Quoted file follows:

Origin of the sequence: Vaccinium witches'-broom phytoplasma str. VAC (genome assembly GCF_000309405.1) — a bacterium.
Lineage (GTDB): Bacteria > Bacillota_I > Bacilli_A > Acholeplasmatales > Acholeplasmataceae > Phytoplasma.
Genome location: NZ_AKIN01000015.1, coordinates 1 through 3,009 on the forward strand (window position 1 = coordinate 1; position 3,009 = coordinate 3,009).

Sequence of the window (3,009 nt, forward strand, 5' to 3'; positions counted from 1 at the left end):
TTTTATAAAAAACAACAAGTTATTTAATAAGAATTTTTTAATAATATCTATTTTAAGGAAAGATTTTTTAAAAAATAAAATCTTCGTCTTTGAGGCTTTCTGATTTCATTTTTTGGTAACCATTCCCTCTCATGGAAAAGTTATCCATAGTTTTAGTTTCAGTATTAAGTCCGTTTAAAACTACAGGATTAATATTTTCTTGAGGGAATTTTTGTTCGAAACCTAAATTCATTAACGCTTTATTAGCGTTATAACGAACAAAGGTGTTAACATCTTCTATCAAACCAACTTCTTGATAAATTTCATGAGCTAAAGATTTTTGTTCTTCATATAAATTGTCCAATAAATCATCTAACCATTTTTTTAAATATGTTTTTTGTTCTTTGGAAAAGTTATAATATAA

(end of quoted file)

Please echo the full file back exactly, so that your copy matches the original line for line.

Origin of the sequence: Vaccinium witches'-broom phytoplasma str. VAC (genome assembly GCF_000309405.1) — a bacterium.
Lineage (GTDB): Bacteria > Bacillota_I > Bacilli_A > Acholeplasmatales > Acholeplasmataceae > Phytoplasma.
Genome location: NZ_AKIN01000015.1, coordinates 1 through 3,009 on the forward strand (window position 1 = coordinate 1; position 3,009 = coordinate 3,009).

Sequence of the window (3,009 nt, forward strand, 5' to 3'; positions counted from 1 at the left end):
TTTTATAAAAAACAACAAGTTATTTAATAAGAATTTTTTAATAATATCTATTTTAAGGAAAGATTTTTTAAAAAATAAAATCTTCGTCTTTGAGGCTTTCTGATTTCATTTTTTGGTAACCATTCCCTCTCATGGAAAAGTTATCCATAGTTTTAGTTTCAGTATTAAGTCCGTTTAAAACTACAGGATTAATATTTTCTTGAGGGAATTTTTGTTCGAAACCTAAATTCATTAACGCTTTATTAGCGTTATAACGAACAAAGGTGTTAACATCTTCTATCAAACCAACTTCTTGATAAATTTCATGAGCTAAAGATTTTTGTTCTTCATATAAATTGTCCAATAAATCATCTAACCATTTTTTTAAATATGTTTTTTGTTCTTTGGAAAAGTTATAATATAA